In this paper, we give a case history illustrating the real world application of a useful techinque for data mining in text databases. The techinque, which we call Term Domain Distribution Analysis (TDDA) consists in keeping track of term frequencies for specific finite domains, and announcing significant differences from standard frequency distributions over these domains as a discovery.In the case study here, the domain of terms was the pair {right,left}, over which we expected a uniform distribution. In analyzing term frequencies in a thoracic lung cancer database, the TDDA technique led to the surprising discovery that primary thoracic lung cancer tumors appears in the right lung more often than the left lung, with a ratio of 3:2.
Treating the text discovery as a hypothesis, we verified this hypothesis against the medical literature in which primary lung tumor sites were reported, using a standard chi-squared statistic. We subsequently developed a model of lung cancer that may explain the discovery. This discovery and our model may change how oncologists view the mechanisms of primary lung tumor location.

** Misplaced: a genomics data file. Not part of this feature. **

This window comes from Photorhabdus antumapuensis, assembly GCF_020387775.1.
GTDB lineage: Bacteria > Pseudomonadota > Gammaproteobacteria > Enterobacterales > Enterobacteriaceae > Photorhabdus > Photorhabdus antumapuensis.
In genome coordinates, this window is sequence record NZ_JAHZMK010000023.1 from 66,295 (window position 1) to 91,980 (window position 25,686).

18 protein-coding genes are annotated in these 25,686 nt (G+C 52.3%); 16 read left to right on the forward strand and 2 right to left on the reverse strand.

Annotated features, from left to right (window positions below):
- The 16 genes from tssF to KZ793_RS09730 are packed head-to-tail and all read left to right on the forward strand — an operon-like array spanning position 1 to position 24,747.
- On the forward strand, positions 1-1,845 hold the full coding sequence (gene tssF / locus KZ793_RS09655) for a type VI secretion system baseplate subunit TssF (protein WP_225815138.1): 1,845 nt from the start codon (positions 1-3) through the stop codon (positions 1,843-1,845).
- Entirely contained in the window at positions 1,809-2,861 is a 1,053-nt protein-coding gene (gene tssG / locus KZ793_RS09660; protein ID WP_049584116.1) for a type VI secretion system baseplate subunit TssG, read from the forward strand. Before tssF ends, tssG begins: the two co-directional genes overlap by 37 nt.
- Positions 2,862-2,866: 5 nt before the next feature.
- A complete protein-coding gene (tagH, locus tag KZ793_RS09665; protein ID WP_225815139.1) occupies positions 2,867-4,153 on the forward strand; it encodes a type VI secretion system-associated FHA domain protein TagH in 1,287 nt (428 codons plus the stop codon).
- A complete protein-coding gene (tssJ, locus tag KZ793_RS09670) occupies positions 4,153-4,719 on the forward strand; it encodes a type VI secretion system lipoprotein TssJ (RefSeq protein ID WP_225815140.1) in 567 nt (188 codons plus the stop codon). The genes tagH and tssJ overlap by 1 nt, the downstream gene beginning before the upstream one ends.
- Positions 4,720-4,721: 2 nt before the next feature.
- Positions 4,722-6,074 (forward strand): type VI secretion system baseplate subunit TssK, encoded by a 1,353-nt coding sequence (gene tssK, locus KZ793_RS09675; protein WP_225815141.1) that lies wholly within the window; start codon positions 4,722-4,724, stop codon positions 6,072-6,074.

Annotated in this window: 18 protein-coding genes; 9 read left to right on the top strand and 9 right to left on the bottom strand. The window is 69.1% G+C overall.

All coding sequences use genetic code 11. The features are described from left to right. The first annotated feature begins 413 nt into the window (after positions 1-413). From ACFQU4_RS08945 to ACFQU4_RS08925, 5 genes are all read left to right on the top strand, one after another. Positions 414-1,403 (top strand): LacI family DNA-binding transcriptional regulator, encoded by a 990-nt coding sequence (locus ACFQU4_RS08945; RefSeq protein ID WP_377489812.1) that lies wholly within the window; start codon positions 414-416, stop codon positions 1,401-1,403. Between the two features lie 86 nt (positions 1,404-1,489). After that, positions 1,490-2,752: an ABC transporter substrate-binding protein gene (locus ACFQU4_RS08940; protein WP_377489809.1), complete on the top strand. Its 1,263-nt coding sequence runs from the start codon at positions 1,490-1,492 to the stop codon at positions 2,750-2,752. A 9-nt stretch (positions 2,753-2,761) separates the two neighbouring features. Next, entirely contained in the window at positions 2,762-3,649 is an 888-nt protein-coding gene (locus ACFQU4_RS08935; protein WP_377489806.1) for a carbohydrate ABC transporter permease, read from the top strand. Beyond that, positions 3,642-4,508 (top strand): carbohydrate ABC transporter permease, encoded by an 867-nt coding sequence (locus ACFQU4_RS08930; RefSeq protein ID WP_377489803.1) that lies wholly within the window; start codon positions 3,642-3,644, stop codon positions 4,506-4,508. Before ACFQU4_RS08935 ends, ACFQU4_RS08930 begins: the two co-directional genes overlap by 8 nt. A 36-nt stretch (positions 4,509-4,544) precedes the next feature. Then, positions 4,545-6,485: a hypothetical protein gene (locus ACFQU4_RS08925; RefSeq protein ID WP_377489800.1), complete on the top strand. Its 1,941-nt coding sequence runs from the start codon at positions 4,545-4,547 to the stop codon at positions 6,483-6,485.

In this paper, we take a real world application from a text database and present a case history. The techniques ultimately led to a discovery contradicting an accepted paradigm in seismology. Using simple, tailored, keyword extraction, we examined a text collection of earthquake data. A discovery was made when an unusual pattern emerged from the text. We then tested a more comprehensive numerical database, treating the the text discovery as a hypothesis. It was verified using a standard chi-squared statistic. The hypothesis was significant earthquakes in the longitude regions that include California, occur more often in the morning hours than any other time of day.